Michael Jordan Sets Another Record as His College Jersey Sells for $1.38 Million
NBA legend Michael Jordan dribbled his last basketball in an NBA game 17 years ago. You would think that would mean in 2021, Jordan would be less popular than current stars like LeBron James, Kevin Durant, and Luka Doncic. Judging by the prices his memorabilia is selling for these days, that doesn’t seem to be the case.
Jordan is still the NBA GOAT, a fact that is seemingly confirmed weekly in 2021. The most recent endorsement of this status comes through the auction of a classic piece of Jordan memorabilia. On Friday, May 7, a game-worn University of North Carolina Jordan jersey sold for an astonishing $1.38 million.
Before Jordan dominated in the NBA, he was a star for Dean Smith’s North Carolina team
Most people think of Jordan in the familiar red and black of the Chicago Bulls. Before he plied his trade in the Windy City though, he wore the Carolina blue of the UNC Tar Heels. In his three years playing for legendary coach Dean Smith, Jordan played in 101 games and averaged 17.7 points, 5.0 rebounds, and 1.8 assists per game.
While he wasn’t quite the Air Jordan we’ve come to know while at UNC, he did pull off some pretty impressive feats in college. In 1982 Jordan was named ACC Freshman of the Year and was a first-team All-American as a sophomore and junior. His last year on campus also saw Jordan take home both the Wooden and Naismith Player of the Year awards.
As we know though, Jordan’s biggest obsession is winning. He did that at UNC as well. The team went 88-13 with Jordan on the team and, in his freshman season, they won the NCAA National Championship. The Tar Heels defeated the vaunted Georgetown Hoyas led by their dominant center, Patrick Ewing, to win the title.
You can probably guess who made the game-winning shot in that game. Hint: He wore number 23
Michael Jordan is as popular as ever in 2021
Jordan certainly has come a long way since those days in Chapel Hill. His Airness won the NBA Rookie of the Year Award his first year out of college and only improved from there. By the time his 15-season career finished, Jordan had collected five NBA MVPs, six NBA Finals MVPs, 14 NBA All-Star Game appearances, and six championship trophies.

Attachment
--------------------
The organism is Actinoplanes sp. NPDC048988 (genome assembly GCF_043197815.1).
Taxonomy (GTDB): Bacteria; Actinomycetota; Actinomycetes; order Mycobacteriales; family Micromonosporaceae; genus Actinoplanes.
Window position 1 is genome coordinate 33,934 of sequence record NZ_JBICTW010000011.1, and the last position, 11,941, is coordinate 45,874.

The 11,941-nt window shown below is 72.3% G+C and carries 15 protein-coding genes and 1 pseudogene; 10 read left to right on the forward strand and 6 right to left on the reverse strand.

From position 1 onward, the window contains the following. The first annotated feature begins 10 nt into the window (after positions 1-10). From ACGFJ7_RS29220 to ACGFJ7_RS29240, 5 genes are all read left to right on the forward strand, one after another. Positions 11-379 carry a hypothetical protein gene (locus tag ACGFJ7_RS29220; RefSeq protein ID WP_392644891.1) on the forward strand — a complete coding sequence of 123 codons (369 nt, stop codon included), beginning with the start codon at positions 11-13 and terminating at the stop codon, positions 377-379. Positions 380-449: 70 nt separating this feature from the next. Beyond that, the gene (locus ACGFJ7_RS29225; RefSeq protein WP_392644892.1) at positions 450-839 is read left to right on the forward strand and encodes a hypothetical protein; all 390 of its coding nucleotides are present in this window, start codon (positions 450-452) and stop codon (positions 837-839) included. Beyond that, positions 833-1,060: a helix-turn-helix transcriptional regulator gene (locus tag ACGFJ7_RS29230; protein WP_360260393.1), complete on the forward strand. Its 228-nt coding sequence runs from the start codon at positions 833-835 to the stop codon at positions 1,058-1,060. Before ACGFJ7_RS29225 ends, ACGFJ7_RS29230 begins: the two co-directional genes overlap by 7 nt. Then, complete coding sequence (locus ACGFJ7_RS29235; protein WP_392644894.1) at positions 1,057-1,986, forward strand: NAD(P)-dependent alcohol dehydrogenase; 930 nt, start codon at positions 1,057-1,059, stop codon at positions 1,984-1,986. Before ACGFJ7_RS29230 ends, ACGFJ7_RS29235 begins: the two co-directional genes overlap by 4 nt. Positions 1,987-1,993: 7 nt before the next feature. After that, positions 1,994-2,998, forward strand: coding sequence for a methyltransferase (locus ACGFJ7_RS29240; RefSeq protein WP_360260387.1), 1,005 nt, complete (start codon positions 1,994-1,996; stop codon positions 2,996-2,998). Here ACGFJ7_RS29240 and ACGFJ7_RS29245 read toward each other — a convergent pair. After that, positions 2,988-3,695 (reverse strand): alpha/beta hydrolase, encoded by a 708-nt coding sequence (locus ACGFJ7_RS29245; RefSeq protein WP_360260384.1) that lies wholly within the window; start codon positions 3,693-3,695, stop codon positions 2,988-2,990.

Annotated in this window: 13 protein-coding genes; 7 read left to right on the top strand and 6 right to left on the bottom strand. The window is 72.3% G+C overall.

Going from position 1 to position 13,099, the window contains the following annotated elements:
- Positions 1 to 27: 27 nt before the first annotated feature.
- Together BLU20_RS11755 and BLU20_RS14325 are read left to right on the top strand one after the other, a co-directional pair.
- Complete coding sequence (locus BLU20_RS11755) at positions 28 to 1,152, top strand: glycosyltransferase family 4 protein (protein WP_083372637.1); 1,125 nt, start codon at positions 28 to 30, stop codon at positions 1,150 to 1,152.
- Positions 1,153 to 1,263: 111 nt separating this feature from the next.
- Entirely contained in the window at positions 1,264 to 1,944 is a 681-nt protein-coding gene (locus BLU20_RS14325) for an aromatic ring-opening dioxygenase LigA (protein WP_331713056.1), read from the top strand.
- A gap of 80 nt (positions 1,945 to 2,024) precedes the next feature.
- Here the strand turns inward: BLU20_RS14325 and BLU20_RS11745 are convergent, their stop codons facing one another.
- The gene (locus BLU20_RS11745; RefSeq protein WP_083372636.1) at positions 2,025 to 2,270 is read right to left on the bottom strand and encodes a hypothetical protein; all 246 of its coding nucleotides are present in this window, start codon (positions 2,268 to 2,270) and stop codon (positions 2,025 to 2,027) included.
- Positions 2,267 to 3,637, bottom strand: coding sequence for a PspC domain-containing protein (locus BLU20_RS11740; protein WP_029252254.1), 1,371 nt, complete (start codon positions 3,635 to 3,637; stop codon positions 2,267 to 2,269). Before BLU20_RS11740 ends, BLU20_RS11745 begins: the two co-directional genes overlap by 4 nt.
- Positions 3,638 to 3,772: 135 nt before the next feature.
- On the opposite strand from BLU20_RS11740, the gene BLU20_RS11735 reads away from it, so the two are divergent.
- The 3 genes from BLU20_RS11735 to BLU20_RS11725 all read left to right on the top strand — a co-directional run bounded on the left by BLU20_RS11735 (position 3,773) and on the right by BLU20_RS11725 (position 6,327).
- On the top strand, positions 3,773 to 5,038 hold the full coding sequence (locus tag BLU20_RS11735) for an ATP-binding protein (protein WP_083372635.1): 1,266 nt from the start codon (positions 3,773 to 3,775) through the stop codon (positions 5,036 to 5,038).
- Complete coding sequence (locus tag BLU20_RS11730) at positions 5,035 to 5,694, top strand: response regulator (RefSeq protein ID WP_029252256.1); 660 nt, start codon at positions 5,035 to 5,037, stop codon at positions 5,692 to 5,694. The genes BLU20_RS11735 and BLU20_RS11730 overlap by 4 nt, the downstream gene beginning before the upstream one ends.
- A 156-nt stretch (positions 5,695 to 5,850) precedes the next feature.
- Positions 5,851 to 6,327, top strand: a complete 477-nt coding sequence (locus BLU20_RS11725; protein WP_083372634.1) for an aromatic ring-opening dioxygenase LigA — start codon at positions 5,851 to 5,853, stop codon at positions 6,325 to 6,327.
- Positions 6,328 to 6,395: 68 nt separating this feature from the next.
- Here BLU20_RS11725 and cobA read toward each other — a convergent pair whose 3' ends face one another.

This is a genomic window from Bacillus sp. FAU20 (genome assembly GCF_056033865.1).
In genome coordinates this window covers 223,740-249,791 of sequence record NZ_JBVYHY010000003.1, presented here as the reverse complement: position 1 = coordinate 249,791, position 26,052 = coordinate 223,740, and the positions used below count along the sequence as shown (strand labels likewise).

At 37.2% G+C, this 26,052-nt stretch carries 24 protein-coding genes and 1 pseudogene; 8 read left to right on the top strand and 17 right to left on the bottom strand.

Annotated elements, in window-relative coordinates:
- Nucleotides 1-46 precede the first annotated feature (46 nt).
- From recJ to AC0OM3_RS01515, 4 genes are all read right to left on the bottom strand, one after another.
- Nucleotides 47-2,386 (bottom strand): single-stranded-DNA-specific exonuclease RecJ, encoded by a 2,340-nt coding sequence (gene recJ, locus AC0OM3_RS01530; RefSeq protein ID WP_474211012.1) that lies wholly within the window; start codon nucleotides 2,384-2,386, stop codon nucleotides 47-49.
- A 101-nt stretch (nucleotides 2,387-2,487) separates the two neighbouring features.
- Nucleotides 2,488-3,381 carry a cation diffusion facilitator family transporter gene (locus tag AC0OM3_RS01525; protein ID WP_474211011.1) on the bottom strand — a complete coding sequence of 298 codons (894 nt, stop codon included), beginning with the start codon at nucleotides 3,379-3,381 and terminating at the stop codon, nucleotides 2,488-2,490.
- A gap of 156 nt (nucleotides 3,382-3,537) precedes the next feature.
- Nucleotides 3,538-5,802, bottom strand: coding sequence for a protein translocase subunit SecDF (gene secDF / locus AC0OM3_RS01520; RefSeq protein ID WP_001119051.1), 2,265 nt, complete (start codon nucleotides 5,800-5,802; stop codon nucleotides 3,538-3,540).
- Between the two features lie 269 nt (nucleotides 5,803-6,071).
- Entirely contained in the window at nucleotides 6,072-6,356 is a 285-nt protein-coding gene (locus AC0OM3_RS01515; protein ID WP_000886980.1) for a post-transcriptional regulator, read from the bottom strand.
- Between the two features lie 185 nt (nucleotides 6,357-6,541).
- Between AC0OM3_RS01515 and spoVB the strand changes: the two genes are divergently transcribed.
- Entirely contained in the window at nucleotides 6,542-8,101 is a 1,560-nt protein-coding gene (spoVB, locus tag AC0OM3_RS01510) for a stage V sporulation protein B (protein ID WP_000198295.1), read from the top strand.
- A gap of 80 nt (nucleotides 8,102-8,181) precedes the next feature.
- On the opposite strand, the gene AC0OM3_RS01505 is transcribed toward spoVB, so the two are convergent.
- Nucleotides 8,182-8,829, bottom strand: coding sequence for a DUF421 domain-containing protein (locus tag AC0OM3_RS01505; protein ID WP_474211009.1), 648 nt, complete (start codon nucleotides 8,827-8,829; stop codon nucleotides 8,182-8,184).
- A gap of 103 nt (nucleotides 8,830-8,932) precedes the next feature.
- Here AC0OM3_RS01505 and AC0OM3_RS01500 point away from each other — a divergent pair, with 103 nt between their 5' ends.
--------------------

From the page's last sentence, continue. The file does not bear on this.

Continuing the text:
After retiring from the NBA, Jordan seemingly took a step back from the public spotlight, and new stars took over the NBA landscape. However, as players such as Kobe Bryant and James built all-time great careers, the comparisons to and focus on Jordan were inevitable.
In 2006, Jordan made yet another comeback to the NBA. That year, he bought a minority stake in the Charlotte Bobcats (now Hornets). A few years later, he led a group to purchase the balance of the team. This made Jordan the first former NBA player to be the majority owner of a team.
Although Jordan has been an owner in the NBA for a decade now, his popularity didn’t reach a fever pitch again until 2020. That is when the ESPN and Netflix documentary The Last Dance came out. This 10-part series sent his popularity skyrocketing to levels not seen since the 90s. It also sent the prices for his memorabilia even higher.
Jordan’s game-worn UNC jersey is just the latest Jordan collectible to sell for huge money
According to ESPN, the Jordan North Carolina jersey that sold for $1.38 million is the only known game-worn jersey from Jordan’s time as a Tar Heel. The jersey came from Jordan’s sophomore season, a fact validated by matching it to a photo of the player on the cover of The Sporting News.
Compared to game-worn NBA ones, the scarcity of Jordan college jerseys drove the price up on this sale. The million-dollar-plus price tag broke the record for the highest-priced Jordan jersey. In 2020, the same auction house, Heritage Auctions, sold a game-worn Bulls jersey for $480,000.
It’s not just Jordan’s clothing that is selling for big bucks these days either. Last year, two graded Jordan rookie cards sold for $738,000 apiece. With more Jordan cards hitting the market soon and more jerseys sure to come, the $1.38 million might just be the tip of the iceberg for Jordan memorabilia.
Stats courtesy of Basketball-Reference and Sports Reference